Cyacomb is delighted to announce it has raised £6.5m in investment.  Following an earlier initial close, we are now able to announce further funding of £3.8m bringing the total to over £6.5m. 

Scottish National Investment Bank has led this latest investment, with backing also coming from existing investor Par Equity, Mercia Ventures, Scottish Enterprise and private investors.

Cyacomb will use this investment to scale up its operations, expand into new markets, and continue the push for an online world where no harmful digital content can be hidden or shared. 

Ian Stevenson, CEO, said: “Our forensics products help law enforcement find evidence fast, speeding investigations and supporting prompt safeguarding actions for children and the wider community. 

“We are now turning our attention up-stream too, tackling one of society’s most pressing issues – the rising levels of child sexual abuse material being shared in our increasingly encrypted online world. 

“Cyacomb Safety detects and blocks child sexual abuse material within the end-to-end encrypted environment whilst protecting user privacy and security. 

“This funding comes at a exciting time for us as we expand our market reach and appoint a new non-executive director, Richie McBride. Richie, founder of Edesix Ltd, brings a wealth of experience in scaling software businesses, particularly servicing law enforcement and government clients.  

“This investment will ensure we are able to grow as a business, introduce our software to more organisations and ultimately protect children and improve online safety.”    

Cyacomb’s forensic tools provide a rapid triage service for law enforcement agencies that allow them to make critical decisions quicker than ever before. Illegal images and videos can be detected in seconds, rather than hours, including material that has been deleted.  

Dallas Police Department is one law enforcement agency using Cycacomb’s platform to detect illegal material shown in a recent case. A case study video can be found via this link.

Detective Mike Fontenot, Dallas Police Department, said: “Cyacomb’s products offer true potential to hasten investigation and assist police departments across the world in protecting children, holding predators accountable for their crimes. 

“The idea of triage is the rapid examination of devices to determine if illegal content is present. 

“Cyacomb has managed to create software, that would have previously taken hours to complete, and condensed it to less than a minute. This was a real-world application of seized devices from an actual search warrant.”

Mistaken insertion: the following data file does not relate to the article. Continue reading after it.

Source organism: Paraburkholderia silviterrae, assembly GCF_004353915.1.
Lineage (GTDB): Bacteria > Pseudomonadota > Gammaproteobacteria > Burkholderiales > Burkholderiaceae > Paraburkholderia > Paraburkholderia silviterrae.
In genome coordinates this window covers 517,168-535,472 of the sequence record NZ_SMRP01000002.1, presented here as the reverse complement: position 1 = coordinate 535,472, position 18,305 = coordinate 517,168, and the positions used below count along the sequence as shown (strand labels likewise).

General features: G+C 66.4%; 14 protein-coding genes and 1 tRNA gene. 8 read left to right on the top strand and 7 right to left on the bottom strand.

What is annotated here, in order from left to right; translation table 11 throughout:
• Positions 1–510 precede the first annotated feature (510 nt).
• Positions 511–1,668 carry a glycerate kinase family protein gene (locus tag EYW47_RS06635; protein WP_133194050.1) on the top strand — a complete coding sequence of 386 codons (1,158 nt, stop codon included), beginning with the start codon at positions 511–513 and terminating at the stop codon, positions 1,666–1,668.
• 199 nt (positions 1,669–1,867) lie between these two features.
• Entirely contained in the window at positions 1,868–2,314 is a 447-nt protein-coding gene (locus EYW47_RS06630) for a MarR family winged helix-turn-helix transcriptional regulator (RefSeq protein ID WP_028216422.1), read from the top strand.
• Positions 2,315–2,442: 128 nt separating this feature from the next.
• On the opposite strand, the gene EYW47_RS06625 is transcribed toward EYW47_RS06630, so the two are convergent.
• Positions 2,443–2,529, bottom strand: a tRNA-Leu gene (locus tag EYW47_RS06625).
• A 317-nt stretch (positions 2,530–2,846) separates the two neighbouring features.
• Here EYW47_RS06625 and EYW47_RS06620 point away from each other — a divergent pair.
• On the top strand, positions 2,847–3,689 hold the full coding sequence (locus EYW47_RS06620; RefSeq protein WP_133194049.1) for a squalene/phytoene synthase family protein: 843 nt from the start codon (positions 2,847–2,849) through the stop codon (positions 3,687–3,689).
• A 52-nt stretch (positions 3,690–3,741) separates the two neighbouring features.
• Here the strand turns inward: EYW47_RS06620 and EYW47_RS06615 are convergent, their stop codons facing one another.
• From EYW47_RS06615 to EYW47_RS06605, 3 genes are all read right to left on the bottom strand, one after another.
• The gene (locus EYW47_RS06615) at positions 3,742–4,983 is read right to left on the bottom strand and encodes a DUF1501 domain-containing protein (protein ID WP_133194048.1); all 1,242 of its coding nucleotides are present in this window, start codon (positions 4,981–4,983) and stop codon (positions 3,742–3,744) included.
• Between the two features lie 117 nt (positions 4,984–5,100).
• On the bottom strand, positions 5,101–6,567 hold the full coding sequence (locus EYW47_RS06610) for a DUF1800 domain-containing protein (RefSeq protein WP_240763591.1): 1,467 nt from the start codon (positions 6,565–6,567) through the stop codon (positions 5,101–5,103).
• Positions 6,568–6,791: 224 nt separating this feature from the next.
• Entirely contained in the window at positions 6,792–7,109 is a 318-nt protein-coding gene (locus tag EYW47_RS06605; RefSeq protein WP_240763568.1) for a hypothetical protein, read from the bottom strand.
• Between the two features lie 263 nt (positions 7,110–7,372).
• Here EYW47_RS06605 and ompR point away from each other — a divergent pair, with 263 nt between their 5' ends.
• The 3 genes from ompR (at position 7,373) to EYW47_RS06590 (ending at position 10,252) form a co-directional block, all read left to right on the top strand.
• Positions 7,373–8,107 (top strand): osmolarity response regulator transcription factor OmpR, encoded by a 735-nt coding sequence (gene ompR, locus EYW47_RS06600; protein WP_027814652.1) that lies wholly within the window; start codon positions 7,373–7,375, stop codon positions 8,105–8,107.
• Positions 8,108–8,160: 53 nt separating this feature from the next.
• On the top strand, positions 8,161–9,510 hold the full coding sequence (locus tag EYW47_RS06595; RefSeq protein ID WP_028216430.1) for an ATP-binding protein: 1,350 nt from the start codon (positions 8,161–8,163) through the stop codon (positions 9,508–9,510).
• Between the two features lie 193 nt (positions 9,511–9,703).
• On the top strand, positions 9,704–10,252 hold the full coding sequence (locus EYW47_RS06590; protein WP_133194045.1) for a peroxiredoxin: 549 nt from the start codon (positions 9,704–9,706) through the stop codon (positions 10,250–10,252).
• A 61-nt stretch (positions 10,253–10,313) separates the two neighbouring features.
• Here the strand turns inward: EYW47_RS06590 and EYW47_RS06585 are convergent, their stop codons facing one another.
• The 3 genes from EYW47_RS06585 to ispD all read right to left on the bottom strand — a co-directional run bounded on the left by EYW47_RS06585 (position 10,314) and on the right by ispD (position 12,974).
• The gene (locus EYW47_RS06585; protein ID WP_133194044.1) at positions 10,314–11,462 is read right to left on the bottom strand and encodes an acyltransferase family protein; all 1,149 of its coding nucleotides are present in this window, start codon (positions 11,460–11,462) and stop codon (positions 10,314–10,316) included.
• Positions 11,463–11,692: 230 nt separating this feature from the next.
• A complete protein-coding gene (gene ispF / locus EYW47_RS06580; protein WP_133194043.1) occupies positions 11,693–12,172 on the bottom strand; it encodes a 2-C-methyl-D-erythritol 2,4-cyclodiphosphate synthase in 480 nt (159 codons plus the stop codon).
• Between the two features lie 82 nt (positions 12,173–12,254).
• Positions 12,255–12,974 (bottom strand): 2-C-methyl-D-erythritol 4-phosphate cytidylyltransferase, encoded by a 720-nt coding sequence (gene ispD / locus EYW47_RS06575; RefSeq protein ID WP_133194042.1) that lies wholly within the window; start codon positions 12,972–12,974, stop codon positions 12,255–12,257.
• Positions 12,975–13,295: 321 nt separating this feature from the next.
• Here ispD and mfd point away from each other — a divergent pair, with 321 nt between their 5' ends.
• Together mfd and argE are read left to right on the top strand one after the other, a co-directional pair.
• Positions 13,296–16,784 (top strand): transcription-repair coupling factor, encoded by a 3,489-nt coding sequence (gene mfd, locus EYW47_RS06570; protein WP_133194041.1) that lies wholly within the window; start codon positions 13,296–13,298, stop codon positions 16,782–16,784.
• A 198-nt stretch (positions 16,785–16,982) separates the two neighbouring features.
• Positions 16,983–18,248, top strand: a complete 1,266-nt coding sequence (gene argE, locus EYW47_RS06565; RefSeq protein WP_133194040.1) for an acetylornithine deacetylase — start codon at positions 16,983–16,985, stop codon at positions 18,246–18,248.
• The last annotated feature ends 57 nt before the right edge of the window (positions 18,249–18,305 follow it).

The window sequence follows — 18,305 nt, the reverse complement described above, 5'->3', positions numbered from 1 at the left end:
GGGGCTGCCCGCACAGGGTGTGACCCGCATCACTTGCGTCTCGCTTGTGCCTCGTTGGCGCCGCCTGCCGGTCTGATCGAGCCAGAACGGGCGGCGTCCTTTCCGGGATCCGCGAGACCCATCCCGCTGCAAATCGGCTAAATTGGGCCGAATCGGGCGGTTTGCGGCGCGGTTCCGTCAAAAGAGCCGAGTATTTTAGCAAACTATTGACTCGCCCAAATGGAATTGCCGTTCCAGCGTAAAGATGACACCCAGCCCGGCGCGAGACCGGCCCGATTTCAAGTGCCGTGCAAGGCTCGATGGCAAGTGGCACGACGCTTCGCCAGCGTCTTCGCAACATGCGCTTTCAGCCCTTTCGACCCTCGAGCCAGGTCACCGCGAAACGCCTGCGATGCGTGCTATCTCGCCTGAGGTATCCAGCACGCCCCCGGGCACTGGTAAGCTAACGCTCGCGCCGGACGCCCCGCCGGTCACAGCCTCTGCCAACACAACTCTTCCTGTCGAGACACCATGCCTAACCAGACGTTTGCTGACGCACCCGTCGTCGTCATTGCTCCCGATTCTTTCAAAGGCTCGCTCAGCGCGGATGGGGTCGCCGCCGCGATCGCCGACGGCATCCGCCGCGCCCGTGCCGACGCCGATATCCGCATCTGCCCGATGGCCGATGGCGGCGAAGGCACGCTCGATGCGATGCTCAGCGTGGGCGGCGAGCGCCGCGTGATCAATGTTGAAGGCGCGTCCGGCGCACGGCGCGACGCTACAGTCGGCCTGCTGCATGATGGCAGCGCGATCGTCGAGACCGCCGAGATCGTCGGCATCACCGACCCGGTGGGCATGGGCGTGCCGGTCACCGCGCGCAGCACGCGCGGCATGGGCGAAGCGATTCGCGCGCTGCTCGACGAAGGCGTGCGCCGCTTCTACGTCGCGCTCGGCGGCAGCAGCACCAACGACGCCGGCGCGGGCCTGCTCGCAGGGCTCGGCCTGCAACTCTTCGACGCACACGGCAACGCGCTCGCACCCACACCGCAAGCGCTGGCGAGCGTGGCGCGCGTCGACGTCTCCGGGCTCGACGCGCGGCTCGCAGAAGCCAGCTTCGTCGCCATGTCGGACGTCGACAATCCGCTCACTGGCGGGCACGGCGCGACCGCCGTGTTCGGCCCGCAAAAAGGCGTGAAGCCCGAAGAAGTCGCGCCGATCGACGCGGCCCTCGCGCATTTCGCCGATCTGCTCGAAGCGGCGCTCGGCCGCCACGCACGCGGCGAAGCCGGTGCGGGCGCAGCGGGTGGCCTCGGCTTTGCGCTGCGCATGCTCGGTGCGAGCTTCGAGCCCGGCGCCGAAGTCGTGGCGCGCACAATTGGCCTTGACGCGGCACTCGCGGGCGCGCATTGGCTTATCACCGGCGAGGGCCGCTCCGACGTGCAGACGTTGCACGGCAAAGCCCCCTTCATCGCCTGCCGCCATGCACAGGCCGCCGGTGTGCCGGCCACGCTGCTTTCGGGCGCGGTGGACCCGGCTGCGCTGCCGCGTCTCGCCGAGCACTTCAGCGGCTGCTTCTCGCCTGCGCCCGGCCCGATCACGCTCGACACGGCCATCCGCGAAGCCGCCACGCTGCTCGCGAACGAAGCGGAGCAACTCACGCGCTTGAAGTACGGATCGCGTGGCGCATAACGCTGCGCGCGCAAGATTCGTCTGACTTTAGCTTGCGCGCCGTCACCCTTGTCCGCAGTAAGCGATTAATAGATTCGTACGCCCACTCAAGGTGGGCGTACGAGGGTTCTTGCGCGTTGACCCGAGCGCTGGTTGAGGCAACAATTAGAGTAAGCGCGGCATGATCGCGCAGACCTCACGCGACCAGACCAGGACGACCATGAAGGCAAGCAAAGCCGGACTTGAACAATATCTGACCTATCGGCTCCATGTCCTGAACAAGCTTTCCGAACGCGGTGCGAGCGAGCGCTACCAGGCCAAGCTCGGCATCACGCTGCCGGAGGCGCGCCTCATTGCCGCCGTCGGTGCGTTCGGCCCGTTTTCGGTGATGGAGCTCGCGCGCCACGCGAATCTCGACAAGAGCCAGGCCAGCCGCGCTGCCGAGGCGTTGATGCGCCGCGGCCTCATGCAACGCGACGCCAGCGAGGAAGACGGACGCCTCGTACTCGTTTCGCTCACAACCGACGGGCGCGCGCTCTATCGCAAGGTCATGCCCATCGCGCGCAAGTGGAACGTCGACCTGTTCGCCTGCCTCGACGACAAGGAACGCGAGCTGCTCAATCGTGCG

Dan Sexton, Chief Technology Officer at the Internet Watch Foundation, added:Innovation is vital in the fight against online child sexual abuse, and we have been pleased to work with Cyacomb on this cutting edge technology. As a part of our long-lasting collaboration, we’re now pleased to be running a pilot project to demonstrate how IWF data can work with secure-by-design Cyacomb technology to combat the spreading of child abuse material to keep children from harm.”  

Jane Reoch, Executive Director, at the Bank said: “Cyacomb is at the forefront of tech development in Scotland. They perfectly align with our mission to harness innovation.  Their software is delivering real, tangible benefits to society both in detecting harmful content, but also reducing trauma as officers no longer have to trawl through hours of offensive images – it’s all done quickly and efficiently with their software. 

“It's inspiring to support companies like Cyacomb in being able to grow and develop their product to take it further in to new, global markets.” 

David Baker of Mercia Ventures said: “Cyacomb has developed a powerful technology that has the potential to help social media platforms meet their obligations under the new legislation while safeguarding users’ privacy. Mercia has backed the company since its inception and we are pleased to support this further funding round to help it bring its digital tools to a wider audience.” 


Cyacomb was founded in 2016 by entrepreneur Ian Stevenson and former police forensics analyst Bruce Ramsay. The company was established out of a research project at Edinburgh Napier University with an aim to create new technology to make the online world a safer place. 

Today, along with a growing team of technical and other experts, Cyacomb continues to develop groundbreaking technology that pinpoints harmful content at its source. This helps law enforcement, social media and messaging companies quickly and thoroughly find, block and remove illegal images and videos.  


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